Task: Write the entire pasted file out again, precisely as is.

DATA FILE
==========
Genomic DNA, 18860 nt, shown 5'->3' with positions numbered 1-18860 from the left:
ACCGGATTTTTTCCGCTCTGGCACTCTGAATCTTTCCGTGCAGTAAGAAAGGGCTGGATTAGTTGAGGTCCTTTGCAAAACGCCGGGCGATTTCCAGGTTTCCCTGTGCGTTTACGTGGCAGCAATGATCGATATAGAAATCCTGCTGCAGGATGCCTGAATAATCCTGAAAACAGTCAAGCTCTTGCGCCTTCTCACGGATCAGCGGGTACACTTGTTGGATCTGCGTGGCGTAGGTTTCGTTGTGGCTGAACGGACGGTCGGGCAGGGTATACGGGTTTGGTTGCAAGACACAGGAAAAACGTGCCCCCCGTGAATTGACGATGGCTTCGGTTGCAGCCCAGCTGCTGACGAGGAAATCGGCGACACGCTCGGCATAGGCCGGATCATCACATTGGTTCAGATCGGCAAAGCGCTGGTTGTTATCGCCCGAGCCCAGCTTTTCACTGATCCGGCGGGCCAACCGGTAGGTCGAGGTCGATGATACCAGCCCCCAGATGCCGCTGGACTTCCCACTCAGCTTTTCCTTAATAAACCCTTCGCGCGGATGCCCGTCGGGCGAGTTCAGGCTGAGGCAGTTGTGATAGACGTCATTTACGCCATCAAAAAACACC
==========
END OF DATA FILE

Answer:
Genomic DNA, 18860 nt, shown 5'->3' with positions numbered 1-18860 from the left:
ACCGGATTTTTTCCGCTCTGGCACTCTGAATCTTTCCGTGCAGTAAGAAAGGGCTGGATTAGTTGAGGTCCTTTGCAAAACGCCGGGCGATTTCCAGGTTTCCCTGTGCGTTTACGTGGCAGCAATGATCGATATAGAAATCCTGCTGCAGGATGCCTGAATAATCCTGAAAACAGTCAAGCTCTTGCGCCTTCTCACGGATCAGCGGGTACACTTGTTGGATCTGCGTGGCGTAGGTTTCGTTGTGGCTGAACGGACGGTCGGGCAGGGTATACGGGTTTGGTTGCAAGACACAGGAAAAACGTGCCCCCCGTGAATTGACGATGGCTTCGGTTGCAGCCCAGCTGCTGACGAGGAAATCGGCGACACGCTCGGCATAGGCCGGATCATCACATTGGTTCAGATCGGCAAAGCGCTGGTTGTTATCGCCCGAGCCCAGCTTTTCACTGATCCGGCGGGCCAACCGGTAGGTCGAGGTCGATGATACCAGCCCCCAGATGCCGCTGGACTTCCCACTCAGCTTTTCCTTAATAAACCCTTCGCGCGGATGCCCGTCGGGCGAGTTCAGGCTGAGGCAGTTGTGATAGACGTCATTTACGCCATCAAAAAACACC